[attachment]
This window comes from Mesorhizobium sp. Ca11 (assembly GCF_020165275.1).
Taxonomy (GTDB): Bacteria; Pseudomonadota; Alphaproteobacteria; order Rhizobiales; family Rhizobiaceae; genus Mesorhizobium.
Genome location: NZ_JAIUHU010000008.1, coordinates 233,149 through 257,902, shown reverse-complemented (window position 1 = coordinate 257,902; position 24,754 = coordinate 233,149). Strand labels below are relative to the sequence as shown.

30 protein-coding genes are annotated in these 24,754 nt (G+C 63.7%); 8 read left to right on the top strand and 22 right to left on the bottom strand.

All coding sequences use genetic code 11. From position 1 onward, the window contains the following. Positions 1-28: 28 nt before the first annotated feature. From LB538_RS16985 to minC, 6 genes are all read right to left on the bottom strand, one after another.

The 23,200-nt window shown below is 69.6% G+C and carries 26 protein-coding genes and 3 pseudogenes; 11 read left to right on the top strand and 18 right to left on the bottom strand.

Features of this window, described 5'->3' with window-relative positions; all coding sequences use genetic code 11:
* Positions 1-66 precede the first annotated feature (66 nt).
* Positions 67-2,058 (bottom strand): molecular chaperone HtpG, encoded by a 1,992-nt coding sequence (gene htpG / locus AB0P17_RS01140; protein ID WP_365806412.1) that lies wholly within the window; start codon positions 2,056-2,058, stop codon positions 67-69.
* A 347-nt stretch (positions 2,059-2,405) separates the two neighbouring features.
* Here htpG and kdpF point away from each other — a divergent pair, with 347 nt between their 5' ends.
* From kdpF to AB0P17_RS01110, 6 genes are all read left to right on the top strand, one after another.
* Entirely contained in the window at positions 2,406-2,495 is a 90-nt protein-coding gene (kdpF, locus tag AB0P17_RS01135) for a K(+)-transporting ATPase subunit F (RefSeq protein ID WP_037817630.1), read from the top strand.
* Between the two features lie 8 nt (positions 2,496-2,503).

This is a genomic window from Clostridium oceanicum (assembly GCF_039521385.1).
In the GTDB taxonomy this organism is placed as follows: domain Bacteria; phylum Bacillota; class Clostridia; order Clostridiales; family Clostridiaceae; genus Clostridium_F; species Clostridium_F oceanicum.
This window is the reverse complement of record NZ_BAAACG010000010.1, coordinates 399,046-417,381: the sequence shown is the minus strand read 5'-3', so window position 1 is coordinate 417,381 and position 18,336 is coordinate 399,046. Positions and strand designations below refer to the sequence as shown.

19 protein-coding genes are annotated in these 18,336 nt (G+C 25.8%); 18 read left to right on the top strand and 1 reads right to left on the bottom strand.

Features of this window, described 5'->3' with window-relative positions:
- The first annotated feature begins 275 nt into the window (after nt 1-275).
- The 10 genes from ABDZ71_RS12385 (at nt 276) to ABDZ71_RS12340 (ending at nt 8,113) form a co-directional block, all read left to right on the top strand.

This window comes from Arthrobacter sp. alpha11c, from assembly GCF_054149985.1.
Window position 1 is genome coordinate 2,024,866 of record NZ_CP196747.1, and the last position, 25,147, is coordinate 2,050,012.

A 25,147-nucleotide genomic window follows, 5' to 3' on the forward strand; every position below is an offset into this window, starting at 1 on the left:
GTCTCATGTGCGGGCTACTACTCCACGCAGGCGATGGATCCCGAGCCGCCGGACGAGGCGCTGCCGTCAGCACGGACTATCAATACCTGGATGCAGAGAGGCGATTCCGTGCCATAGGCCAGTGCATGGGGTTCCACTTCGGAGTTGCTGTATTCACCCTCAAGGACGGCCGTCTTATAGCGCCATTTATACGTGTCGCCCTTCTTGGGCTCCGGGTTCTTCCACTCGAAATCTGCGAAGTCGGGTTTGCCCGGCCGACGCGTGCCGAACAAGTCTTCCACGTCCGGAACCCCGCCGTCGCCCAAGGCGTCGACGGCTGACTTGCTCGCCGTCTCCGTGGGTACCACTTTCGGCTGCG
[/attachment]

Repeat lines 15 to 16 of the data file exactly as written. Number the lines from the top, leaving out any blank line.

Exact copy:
This is a genomic window from Clostridium oceanicum (assembly GCF_039521385.1).
In the GTDB taxonomy this organism is placed as follows: domain Bacteria; phylum Bacillota; class Clostridia; order Clostridiales; family Clostridiaceae; genus Clostridium_F; species Clostridium_F oceanicum.